Sunday, Oct 13, 2019 | 11am and 2pm
ADMISSION: All-day ticket: $24; morning ticket (11am–1:30pm): $16; afternoon ticket (2–4:30pm): $16. Ticket price includes Museum admission. CJM Members receive $4 discount off ticket prices.
Join us for Superfest’s thirty-third year! Superfest is the longest running festival of its kind in the world, showcasing an innovative range of juried short and feature-length films, organized by the Paul K. Longmore Institute on Disability at San Francisco State University and the LightHouse for the Blind and Visually Impaired in San Francisco. It enriches the Bay Area by cultivating an event that celebrates disability as a generative and creative force in cinema and more broadly in culture.
To view the film line-ups for each screening, visit: superfestfilm.com
Image description: With bold neon colors, a close-up shot of a person with prosthetic hook hands holding a movie clapperboard which reads, "Production: Superfest Disability Film Festival."
Morning ticket (11am–1:30pm): $16
Afternoon ticket (2–4:30pm): $16
All-day ticket: $24
Ticket price includes Museum admission. CJM Members receive $4 discount off ticket prices. Youth 18 and under, and transition-age young adults 18–26 are free. No one is turned away for lack of funds. Email email@example.com or call 415.655.7881 for more information.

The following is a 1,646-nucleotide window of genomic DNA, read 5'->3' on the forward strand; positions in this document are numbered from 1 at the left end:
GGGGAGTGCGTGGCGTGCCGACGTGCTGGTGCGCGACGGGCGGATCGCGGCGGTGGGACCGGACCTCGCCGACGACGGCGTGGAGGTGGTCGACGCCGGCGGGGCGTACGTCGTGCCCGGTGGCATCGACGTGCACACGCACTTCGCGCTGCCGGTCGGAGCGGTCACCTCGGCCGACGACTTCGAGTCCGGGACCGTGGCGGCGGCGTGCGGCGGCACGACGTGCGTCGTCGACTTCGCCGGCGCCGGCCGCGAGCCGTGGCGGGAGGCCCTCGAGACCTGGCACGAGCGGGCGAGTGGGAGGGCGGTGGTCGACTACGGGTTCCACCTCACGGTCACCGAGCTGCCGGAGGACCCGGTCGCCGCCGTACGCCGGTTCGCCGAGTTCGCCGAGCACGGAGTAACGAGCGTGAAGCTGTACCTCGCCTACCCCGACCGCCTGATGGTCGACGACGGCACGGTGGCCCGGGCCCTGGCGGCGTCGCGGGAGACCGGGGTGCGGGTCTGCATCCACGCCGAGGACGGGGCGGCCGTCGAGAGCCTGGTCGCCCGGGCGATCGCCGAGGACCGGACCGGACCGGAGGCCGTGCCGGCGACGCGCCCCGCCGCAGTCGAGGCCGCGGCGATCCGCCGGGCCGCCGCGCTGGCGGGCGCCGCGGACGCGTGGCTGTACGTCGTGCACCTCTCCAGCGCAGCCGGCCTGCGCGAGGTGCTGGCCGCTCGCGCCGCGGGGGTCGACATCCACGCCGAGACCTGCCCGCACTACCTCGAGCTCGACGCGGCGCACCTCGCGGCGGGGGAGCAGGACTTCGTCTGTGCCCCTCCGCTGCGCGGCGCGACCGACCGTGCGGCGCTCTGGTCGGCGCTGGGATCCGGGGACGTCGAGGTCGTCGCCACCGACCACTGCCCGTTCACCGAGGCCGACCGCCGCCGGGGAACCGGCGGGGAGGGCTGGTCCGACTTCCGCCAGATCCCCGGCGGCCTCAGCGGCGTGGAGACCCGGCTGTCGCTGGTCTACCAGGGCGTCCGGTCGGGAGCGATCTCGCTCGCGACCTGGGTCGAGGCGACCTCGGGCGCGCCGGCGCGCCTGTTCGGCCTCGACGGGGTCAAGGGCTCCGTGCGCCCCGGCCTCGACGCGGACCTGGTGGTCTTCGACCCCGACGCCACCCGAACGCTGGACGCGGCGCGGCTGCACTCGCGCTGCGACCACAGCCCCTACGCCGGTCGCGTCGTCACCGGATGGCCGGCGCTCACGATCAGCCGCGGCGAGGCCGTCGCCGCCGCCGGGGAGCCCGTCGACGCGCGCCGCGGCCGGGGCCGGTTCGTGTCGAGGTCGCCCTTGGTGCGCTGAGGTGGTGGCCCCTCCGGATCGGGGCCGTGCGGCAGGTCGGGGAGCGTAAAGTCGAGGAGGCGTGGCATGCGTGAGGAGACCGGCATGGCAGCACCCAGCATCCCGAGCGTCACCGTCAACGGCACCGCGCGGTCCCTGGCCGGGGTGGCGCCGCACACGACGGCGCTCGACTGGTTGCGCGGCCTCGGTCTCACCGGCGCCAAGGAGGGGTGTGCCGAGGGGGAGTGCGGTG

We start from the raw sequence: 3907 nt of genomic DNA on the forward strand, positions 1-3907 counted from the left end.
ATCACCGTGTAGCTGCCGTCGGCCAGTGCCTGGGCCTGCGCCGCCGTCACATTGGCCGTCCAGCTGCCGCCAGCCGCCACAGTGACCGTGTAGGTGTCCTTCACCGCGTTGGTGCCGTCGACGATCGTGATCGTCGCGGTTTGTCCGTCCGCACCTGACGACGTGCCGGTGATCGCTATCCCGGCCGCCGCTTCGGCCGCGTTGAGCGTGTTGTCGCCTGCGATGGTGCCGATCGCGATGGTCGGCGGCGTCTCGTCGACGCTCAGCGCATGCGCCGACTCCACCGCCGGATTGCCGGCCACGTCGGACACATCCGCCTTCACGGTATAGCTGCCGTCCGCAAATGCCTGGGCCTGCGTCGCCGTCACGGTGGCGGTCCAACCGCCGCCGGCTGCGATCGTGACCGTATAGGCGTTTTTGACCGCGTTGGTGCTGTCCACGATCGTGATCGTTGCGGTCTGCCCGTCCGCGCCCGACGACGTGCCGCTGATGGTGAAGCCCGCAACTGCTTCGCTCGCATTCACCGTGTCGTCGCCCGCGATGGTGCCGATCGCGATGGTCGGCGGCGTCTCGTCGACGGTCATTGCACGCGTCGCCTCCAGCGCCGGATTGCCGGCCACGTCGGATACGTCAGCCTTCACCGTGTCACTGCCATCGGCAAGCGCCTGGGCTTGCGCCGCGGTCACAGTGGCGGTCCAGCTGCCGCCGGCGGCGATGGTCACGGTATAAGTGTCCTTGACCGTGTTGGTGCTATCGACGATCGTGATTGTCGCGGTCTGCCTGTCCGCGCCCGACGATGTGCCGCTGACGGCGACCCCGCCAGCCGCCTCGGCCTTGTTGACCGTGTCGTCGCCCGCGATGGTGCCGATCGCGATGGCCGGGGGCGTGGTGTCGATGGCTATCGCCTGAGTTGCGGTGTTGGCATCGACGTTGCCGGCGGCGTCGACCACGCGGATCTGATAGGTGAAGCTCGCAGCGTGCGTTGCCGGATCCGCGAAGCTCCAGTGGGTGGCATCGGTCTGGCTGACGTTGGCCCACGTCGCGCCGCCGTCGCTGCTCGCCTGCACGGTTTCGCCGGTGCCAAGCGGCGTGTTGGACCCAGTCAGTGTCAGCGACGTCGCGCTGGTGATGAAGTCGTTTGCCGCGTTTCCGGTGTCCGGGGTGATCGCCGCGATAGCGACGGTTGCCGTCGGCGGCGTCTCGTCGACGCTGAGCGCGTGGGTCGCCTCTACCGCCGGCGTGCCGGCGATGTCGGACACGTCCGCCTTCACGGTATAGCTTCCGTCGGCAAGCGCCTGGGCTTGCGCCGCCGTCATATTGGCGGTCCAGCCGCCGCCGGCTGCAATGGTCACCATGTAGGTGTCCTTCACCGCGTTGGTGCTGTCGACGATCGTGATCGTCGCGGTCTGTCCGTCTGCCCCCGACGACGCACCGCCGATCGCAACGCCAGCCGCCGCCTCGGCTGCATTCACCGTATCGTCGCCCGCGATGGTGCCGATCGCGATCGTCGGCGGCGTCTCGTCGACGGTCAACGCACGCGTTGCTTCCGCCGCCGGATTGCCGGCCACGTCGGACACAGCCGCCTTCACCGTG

In addition to ample space for wheelchairs, a friendly environment for service animals, and a scent-free environment, films will be (open and closed) audio described and captioned, ensuring a welcoming environment people with disabilities. ASL interpreting and live-captioning will be provided. To view the films in a closed audio description screening room or for any additional accommodation requests one week in advance of the festival, please contact Emily Beitiks at 415.405.3528 or firstname.lastname@example.org.
The Paul K. Longmore Institute on Disability at San Francisco State University studies and showcases disabled people's experiences to revolutionize social views. Through public education, scholarship, and cultural events, the Institute shares disability history and theory, promotes critical thinking, and builds a broader community.
Founded in 1902, San Francisco’s Lighthouse for the Blind and Visually Impaired promotes the independence, equality, and self-reliance of people who are blind or have low vision. They offer blindness skills training and relevant services such as access to employment, education, government, information, recreation, transportation and the environment. They also pursue the development of new technology, encourage innovation, and amplify the voices of blind individuals around the world.
The CJM is committed to supporting the visibility of artists with disabilities through ongoing programs and lectures. We recognize that in order to build a more equitable and representative arts and cultural sector, the voices and lived experiences of people with disabilities need to be at the center of the conversation.
Access Programs are made possible by major support from Wells Fargo Foundation. Additional generous support is provided by The Morse Family Foundation.